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The Scarlet & Black

Kramac the munificent divines NBA trades

I have to reveal something, dear readers. I have a secret ability—a power that few possess. Yes, like Encyclopedia Brown and Rasputin, I have a special mental faculty: the power to divine the response to a query from a sealed envelope. Johnny Carson had this power, and though he would joke about it on his show, Carnac the Magnificent’s abilities averted worldwide crises a number of times. You’re probably aware of his prediction about the role that Captain and Tennille’s hit “Do That to Me One More Time” played in securing the peaceful release of the American hostages from Iran in the ’80s, as depicted in the made-for-TV movie “Carson, the Captain, and the Ayatollah: Don’t Do That to Me Any More Times.” To share my ability, I have asked a made-up person to bring me some made-up sealed envelopes which contain a cosmic riddle that came to me after the second time I got tricked into huffing paint in the Kum & Go parking lot. Strangely enough, they’re all pretty lucid, and since they all have to do with NBA trades made before the league’s recent trade deadline, they’re perfect for this here sports column. I will divine the meaning of the riddle concealed in the envelope, then open it and transcribe its contents. The first envelope, please.

Kramac divines: An ant riot, a mime debate and a deaf mute poetry slam.

Riddle: Name three things that make more noise than the San Antonio Spurs did before the trade deadline.

(In a dark cemetery somewhere, muffled staccato guffaws emanate from Ed McMahon’s grave.)

The Spurs have one of the NBA’s oldest rosters. Tim Duncan is 33, Michael Finley is 36, Antonio McDyess is 35 and Manu Ginobili is 32. Though slightly younger, Tony Parker (27 and coming off hip surgery) Richard Jefferson (29) and Roger Mason (29) probably only have a few good years left. So while the Spurs are in good position to make the playoffs this year, they will most likely be one of the bottom three seeds in the West, pitting them against superior, younger teams that will easily out-gun them. If the Spurs were a young team looking to gain playoff experience like the Thunder or last year’s Hawks, it would make sense for them to sneak into the playoffs and lose in the first round to the Lakers or Nuggets. The reasoning for leaving their roster virtually untouched is, I imagine, that the Spurs’ front office is deluded enough to believe this year’s team can compete for a championship, despite sitting at 11th overall in the league standings. It seems the Spurs would rather be an average team now and a terrible team within a few seasons than be only kind-of bad now but with the chance to win a championship within a few seasons.

But with a team as old as this one, there’s little logic against dumping some of the over-29 section of the roster in trades for younger players or future draft picks. Plenty of teams that are actually contenders this year would love to add some of those veteran players to contribute immediately, and would probably trade away their recent draftees in exchange. Through trades, the Spurs might have even been able to trim enough fat from their payroll to compete in the 2010 free-agency sweepstakes, a contest for the services of some of the NBA’s most talented players. Chris Bosh, Dwayne Wade, Carlos Boozer, Amar’e Stoudemire, Joe Johnson and The King himself, LeBron James. To quote Vizzini, it’s inconceivable for the Spurs not to try to ship out some of their older players to make room for a future star or possibly some of the above marquee names. Moving Ginobili and Jefferson, who, combined, earn around $25 million this season but score only 26 points per game, would bring enough cash to interest a top-tier free agent. Next envelope, please.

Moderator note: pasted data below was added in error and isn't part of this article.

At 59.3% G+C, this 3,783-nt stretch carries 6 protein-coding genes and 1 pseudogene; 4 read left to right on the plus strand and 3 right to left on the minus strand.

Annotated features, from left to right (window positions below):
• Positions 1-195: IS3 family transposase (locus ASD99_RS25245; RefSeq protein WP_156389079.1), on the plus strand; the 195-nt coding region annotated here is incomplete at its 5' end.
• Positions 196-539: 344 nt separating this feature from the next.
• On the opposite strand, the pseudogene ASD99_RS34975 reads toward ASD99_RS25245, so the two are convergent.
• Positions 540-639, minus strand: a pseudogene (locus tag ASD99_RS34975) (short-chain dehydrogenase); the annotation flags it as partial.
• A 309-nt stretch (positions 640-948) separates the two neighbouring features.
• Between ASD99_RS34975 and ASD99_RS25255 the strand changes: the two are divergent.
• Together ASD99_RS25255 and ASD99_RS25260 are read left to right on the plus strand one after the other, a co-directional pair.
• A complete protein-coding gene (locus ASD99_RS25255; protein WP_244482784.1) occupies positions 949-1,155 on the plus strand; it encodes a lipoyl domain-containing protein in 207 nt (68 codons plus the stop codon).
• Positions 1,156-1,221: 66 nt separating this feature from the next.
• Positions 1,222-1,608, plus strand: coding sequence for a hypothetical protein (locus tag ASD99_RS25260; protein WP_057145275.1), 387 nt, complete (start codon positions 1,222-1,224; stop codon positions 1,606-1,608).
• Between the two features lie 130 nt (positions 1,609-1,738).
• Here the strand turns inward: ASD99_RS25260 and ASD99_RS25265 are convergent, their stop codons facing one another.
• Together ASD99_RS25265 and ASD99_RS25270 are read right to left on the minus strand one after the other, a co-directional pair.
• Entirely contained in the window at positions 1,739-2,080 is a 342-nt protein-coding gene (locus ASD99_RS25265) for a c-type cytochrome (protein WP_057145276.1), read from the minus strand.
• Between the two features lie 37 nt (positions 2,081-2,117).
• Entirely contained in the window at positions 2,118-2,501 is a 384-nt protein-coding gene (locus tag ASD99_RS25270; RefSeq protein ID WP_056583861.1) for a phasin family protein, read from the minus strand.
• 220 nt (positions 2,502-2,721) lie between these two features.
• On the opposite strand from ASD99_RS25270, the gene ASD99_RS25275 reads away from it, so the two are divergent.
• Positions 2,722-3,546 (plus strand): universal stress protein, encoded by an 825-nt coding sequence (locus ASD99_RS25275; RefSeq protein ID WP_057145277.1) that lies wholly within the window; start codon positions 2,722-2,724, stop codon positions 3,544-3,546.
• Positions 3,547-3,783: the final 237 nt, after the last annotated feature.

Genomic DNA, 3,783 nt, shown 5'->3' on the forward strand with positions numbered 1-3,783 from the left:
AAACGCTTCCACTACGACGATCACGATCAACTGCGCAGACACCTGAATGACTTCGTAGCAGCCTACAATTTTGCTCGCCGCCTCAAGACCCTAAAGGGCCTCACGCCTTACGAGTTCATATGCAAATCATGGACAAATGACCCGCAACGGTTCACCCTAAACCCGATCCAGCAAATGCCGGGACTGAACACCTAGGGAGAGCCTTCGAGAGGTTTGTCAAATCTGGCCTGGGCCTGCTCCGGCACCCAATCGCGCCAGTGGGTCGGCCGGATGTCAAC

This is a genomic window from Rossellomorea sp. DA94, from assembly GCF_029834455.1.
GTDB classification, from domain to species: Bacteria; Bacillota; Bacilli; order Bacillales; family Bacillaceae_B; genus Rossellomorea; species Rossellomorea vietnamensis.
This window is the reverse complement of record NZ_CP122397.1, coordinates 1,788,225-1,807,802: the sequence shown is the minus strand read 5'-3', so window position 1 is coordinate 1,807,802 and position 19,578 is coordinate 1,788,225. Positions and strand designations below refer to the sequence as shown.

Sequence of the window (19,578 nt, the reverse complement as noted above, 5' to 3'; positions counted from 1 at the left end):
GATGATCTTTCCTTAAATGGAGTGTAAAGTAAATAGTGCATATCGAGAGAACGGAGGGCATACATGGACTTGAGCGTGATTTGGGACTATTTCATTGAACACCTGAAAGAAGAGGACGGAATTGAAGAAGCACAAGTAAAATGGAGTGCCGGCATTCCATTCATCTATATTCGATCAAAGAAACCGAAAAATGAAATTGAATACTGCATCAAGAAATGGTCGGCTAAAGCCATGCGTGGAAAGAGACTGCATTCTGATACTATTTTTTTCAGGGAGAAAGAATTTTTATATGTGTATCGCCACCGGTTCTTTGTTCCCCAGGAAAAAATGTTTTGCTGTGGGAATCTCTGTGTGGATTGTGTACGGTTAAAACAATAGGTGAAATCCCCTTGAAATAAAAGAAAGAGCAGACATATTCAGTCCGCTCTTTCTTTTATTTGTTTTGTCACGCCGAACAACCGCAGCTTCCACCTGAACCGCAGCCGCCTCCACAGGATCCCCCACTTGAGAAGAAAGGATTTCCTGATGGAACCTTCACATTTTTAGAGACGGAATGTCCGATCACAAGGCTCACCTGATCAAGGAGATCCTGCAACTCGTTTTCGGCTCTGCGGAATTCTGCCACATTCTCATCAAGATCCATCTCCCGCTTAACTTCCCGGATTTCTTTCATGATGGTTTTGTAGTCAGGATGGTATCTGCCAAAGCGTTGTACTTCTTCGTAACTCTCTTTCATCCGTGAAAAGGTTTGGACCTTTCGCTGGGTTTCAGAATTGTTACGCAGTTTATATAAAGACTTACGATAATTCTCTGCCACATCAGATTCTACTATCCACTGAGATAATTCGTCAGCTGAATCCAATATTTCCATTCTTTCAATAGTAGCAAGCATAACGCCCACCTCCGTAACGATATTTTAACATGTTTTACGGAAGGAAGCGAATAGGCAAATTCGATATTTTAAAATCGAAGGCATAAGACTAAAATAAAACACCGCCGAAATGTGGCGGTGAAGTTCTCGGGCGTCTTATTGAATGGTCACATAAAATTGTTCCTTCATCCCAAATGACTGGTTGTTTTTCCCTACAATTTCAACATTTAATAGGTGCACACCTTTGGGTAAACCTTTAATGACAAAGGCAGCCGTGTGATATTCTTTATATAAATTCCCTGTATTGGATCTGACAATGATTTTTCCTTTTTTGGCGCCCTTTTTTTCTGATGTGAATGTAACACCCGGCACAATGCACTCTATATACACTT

Kramac divines: James Cameron’s Avatar and the New York Knicks

Riddle: What has stars that are blue, seven feet tall, cost a ton of cash and exist in a harsh, unforgiving environment?

(More deep, obsequious laughter from McMahon. He is dead right? Or am I thinking of Wilford Brimley?)

The Knicks, currently owner of the league’s fifth-worst record, were part of this year’s blockbuster, multi-team deal that dealt Nate Robinson to the Celtics for Tracy McGrady, Sergio Rodriguez and Eddie House. On paper, the trade will have almost no positive repercussions for the Knicks this year. Their record will likely continue to fall—I wouldn’t be surprised if they have their second 50-loss season in a row. To make it all worse, the one bright spot for Knicks fans, McGrady, is so injured that he looks like John Grotberg ’09 trying to play in the NBA right now.

However, I really like the Knicks’ trade deadline moves this year. After they dump McGrady’s undeservedly generous contract, they will have the most salary cap room of any team in the league. They’re going all in on the free agent class of this summer, and they freed up much of that room by trading away frequent malcontent and fan-favorite (those two traits tend to combine in New York) Nate Robinson and adding Tracy McGrady’s astronomical, but very temporary deal. The Knicks are going to pay T-Mac about $23 million to do almost nothing this year, but it will be worth it when they have enough money to pay for TWO maximum-salary free agents. Imagine it: Coach Mike D’Antoni’s wide-open offense flying high with David Lee playing alongside LeBron and Chris Bosh, or Dwayne Wade and Carlos Boozer, or even Joe Johnson and Amar’e Stoudemire. With a successful summer from their front office, the Knicks can add the necessary pieces to become an elite team for years to come. They can transform almost overnight into a title contender. Oh, are we out of envelopes? Well, back to the Kum & Go.

– Kramer McLuckie ’12

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